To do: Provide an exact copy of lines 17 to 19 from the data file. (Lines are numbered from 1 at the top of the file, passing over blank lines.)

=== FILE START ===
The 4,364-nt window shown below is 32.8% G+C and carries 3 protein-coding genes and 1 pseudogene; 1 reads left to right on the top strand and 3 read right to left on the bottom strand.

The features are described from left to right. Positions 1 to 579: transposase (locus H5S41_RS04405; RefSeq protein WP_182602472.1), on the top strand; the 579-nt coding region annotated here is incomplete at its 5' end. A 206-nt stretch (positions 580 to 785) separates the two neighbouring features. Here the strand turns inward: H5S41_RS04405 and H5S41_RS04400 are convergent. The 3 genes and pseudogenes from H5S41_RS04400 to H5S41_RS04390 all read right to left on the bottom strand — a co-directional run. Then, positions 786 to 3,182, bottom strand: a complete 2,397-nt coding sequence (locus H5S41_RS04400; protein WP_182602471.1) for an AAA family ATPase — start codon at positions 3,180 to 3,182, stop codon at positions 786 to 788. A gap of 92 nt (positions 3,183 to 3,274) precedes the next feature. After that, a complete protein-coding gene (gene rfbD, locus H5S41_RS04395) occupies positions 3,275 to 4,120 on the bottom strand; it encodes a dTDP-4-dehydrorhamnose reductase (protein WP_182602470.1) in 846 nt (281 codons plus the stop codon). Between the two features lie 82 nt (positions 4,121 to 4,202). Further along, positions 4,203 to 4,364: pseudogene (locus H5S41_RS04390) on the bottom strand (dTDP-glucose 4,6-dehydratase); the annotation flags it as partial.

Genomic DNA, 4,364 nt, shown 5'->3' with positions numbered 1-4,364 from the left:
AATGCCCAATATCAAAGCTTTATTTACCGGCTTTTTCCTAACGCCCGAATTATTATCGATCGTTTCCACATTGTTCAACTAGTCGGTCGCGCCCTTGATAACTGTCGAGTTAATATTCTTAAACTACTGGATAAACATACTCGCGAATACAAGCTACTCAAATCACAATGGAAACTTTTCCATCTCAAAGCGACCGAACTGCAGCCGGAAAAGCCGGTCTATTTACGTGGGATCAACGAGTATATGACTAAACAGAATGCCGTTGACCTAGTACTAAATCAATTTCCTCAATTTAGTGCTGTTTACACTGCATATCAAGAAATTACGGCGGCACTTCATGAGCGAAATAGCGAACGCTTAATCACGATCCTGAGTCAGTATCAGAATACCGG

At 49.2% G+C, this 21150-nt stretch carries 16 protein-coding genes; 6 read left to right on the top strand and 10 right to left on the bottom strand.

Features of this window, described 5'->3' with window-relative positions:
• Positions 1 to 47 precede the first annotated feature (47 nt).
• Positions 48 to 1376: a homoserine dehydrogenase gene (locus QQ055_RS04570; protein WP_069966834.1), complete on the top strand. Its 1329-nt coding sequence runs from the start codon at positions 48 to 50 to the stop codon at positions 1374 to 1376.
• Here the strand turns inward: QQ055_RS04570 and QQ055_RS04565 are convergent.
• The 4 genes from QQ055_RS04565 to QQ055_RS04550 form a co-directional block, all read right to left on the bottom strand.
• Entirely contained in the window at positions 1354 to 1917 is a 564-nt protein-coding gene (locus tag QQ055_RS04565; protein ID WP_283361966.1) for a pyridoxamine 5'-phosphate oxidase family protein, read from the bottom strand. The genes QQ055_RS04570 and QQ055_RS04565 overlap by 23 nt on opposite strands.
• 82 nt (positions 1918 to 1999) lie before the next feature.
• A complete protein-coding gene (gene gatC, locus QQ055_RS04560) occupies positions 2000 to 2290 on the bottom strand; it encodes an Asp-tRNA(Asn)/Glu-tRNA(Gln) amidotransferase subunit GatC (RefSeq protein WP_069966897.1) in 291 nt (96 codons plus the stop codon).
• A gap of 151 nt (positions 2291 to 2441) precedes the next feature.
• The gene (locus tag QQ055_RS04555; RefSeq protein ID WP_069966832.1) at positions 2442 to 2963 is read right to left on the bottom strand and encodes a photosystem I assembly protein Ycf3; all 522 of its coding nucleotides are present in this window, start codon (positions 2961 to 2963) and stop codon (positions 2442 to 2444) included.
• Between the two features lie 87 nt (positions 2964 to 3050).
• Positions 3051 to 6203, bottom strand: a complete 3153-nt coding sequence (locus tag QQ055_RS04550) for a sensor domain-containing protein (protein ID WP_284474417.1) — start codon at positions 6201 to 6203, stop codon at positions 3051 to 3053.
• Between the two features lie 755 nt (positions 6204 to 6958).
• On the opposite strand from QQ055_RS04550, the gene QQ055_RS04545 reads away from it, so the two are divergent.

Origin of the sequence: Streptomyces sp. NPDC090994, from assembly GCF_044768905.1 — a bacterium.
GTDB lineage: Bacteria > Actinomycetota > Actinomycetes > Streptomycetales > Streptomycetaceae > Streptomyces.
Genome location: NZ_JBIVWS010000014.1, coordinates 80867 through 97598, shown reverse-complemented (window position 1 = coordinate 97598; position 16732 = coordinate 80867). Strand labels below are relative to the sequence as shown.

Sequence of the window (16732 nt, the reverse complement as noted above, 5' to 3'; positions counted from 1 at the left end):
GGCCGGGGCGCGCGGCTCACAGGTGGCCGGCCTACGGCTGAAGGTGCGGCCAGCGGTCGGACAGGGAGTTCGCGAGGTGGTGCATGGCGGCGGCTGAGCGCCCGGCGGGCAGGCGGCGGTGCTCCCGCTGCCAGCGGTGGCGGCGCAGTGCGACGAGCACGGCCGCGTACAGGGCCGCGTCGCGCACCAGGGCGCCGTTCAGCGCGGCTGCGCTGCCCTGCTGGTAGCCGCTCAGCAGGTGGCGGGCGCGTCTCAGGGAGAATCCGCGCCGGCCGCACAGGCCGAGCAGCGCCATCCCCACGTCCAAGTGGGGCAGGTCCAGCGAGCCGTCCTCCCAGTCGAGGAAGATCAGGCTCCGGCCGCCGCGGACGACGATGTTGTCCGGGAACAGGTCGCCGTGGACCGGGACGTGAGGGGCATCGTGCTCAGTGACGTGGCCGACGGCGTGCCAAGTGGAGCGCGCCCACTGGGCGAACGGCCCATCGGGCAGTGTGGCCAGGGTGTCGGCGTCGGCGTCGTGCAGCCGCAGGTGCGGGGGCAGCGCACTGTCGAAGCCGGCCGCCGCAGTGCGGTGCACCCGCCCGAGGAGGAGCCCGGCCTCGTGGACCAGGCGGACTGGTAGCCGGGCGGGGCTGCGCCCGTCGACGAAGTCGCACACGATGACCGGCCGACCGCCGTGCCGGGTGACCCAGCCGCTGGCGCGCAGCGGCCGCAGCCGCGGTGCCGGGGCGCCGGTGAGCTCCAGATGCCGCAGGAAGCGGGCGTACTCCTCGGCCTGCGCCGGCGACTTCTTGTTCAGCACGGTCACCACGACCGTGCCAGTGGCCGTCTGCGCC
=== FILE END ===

• Positions 3051 to 6203, bottom strand: a complete 3153-nt coding sequence (locus tag QQ055_RS04550) for a sensor domain-containing protein (protein ID WP_284474417.1) — start codon at positions 6201 to 6203, stop codon at positions 3051 to 3053.
• Between the two features lie 755 nt (positions 6204 to 6958).
• On the opposite strand from QQ055_RS04550, the gene QQ055_RS04545 reads away from it, so the two are divergent.